The craze to have a movie star lead the Independence Day Parade in New York --- the craze has been catching up in other cities --- is so big that the organisers of the parade have convinced themselves that even a has-been star is better than no star at all.
But this year's parade, held on August 15, is going to be different.
For this year's grand marshal, A R Rahman [left], prefers to be heard rather than be seen. He is not easily persuaded to appear in public. But can anyone really spurn an opportunity to be at the parade that has the potential of drawing over 30,000 people?
"He is a star in his own right, bigger than movie stars," says Sudhir Vaishnav, vice-president of the Federation of Indian Associations, which has been hosting the parade for 23 years.
"With his work for national integration, and his association with the World Health Organisation, Rahman has become like a statesman."
Rahman is a global ambassador for WHO and helps to publicise the fight against diseases like tuberculosis.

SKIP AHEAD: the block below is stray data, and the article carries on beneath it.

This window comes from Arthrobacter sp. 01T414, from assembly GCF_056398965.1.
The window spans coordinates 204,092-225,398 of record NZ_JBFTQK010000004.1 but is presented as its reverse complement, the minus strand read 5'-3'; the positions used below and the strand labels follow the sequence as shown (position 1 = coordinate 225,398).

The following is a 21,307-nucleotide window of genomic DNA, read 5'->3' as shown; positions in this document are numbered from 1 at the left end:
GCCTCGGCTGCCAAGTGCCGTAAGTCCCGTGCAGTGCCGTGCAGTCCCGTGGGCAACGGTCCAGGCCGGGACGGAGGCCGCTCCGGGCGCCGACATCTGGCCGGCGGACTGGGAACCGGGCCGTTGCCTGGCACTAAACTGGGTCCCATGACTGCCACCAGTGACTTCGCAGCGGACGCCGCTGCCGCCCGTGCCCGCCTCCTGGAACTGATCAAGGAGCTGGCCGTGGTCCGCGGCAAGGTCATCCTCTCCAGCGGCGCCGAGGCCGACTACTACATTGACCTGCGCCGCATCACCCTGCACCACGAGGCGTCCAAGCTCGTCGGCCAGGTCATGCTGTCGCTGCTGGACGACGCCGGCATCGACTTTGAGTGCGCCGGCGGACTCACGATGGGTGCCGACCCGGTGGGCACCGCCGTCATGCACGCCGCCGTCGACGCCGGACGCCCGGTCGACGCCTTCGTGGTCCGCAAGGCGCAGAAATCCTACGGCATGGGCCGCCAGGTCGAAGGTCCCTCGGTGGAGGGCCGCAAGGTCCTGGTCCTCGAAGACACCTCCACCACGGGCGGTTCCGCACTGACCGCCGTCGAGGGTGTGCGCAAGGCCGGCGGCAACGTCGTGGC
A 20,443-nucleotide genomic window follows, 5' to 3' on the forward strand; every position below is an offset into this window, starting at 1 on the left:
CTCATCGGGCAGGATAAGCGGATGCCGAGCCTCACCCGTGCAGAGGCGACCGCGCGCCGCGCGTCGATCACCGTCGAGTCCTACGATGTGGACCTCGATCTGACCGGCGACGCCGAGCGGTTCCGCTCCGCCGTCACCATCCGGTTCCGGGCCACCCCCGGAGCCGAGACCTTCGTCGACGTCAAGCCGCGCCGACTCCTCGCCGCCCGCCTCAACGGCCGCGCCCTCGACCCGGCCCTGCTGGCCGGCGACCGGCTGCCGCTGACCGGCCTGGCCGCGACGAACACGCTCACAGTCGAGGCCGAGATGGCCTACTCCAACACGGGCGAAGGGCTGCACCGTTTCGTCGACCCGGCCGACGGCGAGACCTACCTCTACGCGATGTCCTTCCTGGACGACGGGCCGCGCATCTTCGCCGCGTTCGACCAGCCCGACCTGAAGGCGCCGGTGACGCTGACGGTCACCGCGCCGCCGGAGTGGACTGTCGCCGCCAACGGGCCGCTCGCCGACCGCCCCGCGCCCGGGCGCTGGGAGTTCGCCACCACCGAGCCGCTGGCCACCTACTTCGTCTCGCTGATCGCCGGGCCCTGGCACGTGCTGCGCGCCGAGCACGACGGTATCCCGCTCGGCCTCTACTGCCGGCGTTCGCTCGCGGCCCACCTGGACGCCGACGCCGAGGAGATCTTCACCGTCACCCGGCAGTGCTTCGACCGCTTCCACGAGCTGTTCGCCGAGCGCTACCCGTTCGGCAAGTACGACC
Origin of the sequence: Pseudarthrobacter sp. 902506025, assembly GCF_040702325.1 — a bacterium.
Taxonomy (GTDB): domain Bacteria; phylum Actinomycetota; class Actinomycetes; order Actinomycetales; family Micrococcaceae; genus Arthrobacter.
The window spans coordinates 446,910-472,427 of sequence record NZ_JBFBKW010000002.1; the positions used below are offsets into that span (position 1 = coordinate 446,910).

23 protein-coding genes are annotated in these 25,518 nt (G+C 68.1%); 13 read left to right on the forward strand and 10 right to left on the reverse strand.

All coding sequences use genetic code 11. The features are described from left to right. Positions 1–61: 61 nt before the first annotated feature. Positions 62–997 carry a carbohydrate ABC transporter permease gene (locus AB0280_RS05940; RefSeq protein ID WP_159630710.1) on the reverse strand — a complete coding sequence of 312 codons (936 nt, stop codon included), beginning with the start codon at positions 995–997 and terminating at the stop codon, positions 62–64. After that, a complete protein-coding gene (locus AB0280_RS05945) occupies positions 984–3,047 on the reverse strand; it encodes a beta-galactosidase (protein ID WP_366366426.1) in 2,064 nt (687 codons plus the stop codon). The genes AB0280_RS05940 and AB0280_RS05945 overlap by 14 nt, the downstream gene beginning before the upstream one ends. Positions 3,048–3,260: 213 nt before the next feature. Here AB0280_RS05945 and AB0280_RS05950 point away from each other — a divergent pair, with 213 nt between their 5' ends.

Echoing Vaishnav, FIA President R Radhakrishnan says Rahman is a national treasure whose music was so varied that it appealed listeners of different ages.
Vaishnav, the first Indian to be a producer on America's most glamorous theatre district, Broadway, with the $14 million show Bombay Dreams has been an admirer of Rahman for over a decade.
"I got into Bombay Dreams because of my association with Rahman," Vaishnav said, referring to a fund-raiser he had organised with the composer for the Bharatiya Vidya Bhavan.
Though Bombay Dreams is struggling at the box-office in the past four weeks, like most Broadway shows, there are rumours that the fast-paced and lovingly scored spectacle is going to have a big boost when a star like Janet Jackson fills the adorable Ayesha Dharker's shoes and makes the Shakalaka Baby song and dance sequence a bigger phenomenon than it already is.
The 24th Annual India Day Parade starts at 12.30 pm from 41st Street on Madison Avenue, New York, and winds down to 27th Street. The parade review will be at Madison Avenue and 30th Street. Three hour long cultural programs are scheduled at Madison Avenue and 23rd Street, starting from 3 pm.
The lead artists of Bombay Dreams will perform some of the hot numbers from the show on August 16 at the FIA organised banquet at Royal Albert's Palace in Ford, New Jersey. Cocktails and dinner will be served from 6.30 pm to 8 pm, followed by the cultural program.
For more information, contact Federation of Indian Associations at (718) 932-3240.